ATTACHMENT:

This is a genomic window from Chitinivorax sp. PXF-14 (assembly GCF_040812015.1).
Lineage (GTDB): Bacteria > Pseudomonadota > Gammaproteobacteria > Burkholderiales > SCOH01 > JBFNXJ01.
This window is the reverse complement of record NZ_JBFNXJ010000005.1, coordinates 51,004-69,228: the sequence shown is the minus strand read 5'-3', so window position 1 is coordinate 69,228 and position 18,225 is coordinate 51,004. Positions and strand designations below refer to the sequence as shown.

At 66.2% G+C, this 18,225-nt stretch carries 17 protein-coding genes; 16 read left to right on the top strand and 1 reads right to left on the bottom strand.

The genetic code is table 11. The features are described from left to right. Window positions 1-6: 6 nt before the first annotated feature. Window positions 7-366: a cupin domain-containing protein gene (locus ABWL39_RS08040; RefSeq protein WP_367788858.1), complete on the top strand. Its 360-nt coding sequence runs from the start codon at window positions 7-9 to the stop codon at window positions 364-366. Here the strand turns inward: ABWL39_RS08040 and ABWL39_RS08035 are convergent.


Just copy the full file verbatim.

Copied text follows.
This is a genomic window from Chitinivorax sp. PXF-14 (assembly GCF_040812015.1).
Lineage (GTDB): Bacteria > Pseudomonadota > Gammaproteobacteria > Burkholderiales > SCOH01 > JBFNXJ01.
This window is the reverse complement of record NZ_JBFNXJ010000005.1, coordinates 51,004-69,228: the sequence shown is the minus strand read 5'-3', so window position 1 is coordinate 69,228 and position 18,225 is coordinate 51,004. Positions and strand designations below refer to the sequence as shown.

At 66.2% G+C, this 18,225-nt stretch carries 17 protein-coding genes; 16 read left to right on the top strand and 1 reads right to left on the bottom strand.

The genetic code is table 11. The features are described from left to right. Window positions 1-6: 6 nt before the first annotated feature. Window positions 7-366: a cupin domain-containing protein gene (locus ABWL39_RS08040; RefSeq protein WP_367788858.1), complete on the top strand. Its 360-nt coding sequence runs from the start codon at window positions 7-9 to the stop codon at window positions 364-366. Here the strand turns inward: ABWL39_RS08040 and ABWL39_RS08035 are convergent.